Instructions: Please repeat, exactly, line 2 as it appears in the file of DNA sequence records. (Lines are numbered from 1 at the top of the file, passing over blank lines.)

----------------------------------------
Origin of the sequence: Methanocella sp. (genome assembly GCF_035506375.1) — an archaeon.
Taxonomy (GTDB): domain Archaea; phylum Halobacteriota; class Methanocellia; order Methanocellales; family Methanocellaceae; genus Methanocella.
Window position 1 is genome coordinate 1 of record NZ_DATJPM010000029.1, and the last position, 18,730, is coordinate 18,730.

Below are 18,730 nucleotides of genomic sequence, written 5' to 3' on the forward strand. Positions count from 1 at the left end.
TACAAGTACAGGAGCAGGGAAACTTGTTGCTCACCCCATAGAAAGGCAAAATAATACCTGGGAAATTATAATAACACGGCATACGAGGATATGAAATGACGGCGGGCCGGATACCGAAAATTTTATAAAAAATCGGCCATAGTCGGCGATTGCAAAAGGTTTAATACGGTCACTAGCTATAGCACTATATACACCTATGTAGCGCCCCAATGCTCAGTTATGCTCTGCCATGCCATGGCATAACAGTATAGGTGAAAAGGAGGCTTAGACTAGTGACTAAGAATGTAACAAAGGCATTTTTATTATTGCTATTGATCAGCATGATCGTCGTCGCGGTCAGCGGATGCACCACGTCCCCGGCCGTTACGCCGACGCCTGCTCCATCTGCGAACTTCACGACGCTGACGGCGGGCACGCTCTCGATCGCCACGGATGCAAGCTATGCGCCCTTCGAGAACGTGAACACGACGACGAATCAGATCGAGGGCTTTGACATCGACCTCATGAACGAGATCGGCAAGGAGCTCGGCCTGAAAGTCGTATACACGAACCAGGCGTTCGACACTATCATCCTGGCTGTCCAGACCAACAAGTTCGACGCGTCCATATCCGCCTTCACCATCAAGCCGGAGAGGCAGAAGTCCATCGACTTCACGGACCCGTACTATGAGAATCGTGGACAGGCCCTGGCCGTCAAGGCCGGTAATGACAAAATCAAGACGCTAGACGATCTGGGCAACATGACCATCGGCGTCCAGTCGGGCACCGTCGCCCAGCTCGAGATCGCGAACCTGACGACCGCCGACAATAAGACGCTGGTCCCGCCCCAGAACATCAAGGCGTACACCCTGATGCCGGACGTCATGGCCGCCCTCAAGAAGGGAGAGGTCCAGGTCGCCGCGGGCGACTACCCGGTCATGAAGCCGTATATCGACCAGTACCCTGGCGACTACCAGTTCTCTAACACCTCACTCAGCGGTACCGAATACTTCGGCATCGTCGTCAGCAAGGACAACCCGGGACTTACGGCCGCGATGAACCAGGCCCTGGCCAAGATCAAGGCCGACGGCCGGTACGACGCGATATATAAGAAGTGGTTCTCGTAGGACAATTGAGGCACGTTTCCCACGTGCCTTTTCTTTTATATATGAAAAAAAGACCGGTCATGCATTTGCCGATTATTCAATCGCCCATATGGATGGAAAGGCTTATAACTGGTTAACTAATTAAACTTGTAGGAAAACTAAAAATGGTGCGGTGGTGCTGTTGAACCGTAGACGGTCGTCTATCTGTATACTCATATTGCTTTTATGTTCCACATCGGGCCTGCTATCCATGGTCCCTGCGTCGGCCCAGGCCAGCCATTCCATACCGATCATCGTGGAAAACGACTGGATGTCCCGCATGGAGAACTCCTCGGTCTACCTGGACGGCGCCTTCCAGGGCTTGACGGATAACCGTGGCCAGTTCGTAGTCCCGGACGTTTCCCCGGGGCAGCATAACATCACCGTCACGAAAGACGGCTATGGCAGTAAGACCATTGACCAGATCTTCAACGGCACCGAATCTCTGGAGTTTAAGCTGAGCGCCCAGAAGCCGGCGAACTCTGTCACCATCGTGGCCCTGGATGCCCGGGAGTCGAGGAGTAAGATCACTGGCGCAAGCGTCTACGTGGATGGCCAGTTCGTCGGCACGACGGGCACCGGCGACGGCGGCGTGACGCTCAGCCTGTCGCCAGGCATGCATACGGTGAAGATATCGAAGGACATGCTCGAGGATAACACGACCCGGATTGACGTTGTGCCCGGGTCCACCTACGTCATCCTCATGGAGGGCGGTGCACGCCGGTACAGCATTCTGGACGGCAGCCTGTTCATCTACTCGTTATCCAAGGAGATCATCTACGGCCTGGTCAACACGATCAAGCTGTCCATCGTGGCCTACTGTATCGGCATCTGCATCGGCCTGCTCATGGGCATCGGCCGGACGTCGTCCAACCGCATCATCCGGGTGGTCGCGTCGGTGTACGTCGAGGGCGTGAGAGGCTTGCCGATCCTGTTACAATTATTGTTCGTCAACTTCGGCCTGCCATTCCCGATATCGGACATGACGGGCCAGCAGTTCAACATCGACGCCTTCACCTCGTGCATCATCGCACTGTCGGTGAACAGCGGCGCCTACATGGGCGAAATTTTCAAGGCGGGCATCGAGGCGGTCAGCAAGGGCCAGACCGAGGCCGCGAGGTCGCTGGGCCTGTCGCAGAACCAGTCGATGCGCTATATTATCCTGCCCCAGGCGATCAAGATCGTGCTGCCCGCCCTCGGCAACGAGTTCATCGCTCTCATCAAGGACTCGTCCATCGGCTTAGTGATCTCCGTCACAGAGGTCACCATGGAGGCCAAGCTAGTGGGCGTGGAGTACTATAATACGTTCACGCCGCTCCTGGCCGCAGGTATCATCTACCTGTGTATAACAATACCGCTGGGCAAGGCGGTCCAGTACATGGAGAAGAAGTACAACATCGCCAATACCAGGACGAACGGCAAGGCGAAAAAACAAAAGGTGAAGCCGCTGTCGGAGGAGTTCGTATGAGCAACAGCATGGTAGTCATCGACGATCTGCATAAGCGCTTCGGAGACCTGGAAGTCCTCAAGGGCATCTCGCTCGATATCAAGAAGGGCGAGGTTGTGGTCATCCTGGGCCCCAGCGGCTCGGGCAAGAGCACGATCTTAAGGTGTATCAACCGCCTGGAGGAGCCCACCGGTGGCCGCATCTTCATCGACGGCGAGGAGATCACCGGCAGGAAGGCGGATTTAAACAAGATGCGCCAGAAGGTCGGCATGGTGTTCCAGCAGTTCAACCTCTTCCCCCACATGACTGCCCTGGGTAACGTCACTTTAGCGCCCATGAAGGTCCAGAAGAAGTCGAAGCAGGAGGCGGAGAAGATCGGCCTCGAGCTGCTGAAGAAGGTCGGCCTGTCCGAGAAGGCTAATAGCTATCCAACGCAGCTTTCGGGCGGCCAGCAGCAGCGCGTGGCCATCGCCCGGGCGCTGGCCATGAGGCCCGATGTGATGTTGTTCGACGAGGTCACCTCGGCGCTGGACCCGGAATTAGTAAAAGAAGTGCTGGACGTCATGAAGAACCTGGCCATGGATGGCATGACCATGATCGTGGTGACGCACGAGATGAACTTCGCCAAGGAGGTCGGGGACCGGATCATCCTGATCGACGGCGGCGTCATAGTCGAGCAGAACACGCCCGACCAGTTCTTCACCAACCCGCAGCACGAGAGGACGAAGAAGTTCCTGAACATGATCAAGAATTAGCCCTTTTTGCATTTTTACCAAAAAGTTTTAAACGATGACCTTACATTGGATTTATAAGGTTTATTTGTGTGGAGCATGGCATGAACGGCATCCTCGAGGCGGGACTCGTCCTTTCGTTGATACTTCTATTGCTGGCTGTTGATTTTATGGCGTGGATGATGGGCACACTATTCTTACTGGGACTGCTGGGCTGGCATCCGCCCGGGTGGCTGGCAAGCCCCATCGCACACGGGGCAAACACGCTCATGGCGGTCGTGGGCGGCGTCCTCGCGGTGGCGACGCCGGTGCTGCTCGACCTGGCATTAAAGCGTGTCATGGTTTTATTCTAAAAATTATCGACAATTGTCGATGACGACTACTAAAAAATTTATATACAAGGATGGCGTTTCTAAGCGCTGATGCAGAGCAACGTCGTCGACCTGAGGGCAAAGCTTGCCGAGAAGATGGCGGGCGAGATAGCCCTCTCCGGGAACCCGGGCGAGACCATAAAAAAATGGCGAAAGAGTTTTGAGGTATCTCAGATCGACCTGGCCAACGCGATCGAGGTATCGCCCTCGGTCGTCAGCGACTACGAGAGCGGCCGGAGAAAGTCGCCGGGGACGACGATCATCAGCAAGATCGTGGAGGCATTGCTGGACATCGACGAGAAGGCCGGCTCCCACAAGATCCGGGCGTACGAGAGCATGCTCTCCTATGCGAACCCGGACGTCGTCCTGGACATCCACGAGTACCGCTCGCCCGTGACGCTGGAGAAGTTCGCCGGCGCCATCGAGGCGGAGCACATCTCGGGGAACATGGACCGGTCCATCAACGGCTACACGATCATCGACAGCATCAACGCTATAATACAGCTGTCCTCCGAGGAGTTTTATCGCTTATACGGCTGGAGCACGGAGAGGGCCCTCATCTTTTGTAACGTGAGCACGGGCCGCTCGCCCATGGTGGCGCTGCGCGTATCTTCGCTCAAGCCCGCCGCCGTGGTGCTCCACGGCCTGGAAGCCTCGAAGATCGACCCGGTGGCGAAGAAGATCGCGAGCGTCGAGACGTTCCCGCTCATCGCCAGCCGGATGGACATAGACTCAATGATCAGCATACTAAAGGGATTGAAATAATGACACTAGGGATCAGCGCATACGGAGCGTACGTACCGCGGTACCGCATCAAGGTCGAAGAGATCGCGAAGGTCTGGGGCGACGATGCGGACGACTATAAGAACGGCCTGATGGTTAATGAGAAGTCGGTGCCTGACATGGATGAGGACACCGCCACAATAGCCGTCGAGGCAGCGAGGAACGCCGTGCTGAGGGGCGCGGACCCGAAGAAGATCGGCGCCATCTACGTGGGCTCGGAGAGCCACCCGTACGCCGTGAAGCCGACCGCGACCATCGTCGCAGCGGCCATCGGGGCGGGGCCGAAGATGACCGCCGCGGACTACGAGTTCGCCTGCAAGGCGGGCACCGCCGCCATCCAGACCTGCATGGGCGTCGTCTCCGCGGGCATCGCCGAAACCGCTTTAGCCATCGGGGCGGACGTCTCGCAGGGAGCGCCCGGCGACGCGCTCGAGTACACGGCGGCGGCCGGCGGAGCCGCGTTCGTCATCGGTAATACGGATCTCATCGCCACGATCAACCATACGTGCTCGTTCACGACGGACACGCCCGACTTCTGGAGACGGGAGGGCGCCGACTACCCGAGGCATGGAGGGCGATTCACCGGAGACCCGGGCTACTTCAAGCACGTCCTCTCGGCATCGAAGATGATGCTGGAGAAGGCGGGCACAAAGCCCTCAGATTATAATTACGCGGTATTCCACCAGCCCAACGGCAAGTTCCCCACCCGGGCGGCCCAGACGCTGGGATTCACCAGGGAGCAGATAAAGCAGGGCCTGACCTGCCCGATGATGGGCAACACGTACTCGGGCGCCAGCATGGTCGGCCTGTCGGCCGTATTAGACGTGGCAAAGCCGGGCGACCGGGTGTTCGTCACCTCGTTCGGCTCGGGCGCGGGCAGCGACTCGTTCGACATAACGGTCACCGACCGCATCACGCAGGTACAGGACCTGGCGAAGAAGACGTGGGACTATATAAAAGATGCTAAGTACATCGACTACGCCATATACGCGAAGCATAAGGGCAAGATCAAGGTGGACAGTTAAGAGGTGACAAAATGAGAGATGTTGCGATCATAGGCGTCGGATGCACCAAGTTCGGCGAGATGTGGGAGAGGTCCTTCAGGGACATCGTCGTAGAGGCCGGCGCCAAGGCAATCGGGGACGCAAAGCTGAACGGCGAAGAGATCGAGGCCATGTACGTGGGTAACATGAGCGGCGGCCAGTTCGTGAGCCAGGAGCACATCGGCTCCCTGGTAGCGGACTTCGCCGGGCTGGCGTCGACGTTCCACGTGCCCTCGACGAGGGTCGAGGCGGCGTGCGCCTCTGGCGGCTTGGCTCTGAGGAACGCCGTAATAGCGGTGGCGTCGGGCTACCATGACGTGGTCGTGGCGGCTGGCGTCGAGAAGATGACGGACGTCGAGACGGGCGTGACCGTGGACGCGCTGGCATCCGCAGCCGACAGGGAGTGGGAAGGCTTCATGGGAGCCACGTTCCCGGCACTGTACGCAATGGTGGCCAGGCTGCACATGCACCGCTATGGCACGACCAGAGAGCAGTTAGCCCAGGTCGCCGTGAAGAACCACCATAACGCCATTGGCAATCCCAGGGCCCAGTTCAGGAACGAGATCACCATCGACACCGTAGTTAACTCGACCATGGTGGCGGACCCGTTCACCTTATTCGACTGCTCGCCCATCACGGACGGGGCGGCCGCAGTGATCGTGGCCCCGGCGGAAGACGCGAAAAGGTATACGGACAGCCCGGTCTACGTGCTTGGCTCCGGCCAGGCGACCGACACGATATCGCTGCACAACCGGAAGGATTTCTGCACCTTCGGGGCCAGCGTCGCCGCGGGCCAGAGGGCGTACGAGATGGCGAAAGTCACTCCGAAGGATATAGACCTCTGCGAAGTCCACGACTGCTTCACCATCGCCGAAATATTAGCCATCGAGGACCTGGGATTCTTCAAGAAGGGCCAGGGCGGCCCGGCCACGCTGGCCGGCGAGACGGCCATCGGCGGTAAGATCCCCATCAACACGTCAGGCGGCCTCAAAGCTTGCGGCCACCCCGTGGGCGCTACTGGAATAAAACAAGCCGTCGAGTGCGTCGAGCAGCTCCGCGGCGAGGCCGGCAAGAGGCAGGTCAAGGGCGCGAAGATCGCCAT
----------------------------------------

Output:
Taxonomy (GTDB): domain Archaea; phylum Halobacteriota; class Methanocellia; order Methanocellales; family Methanocellaceae; genus Methanocella.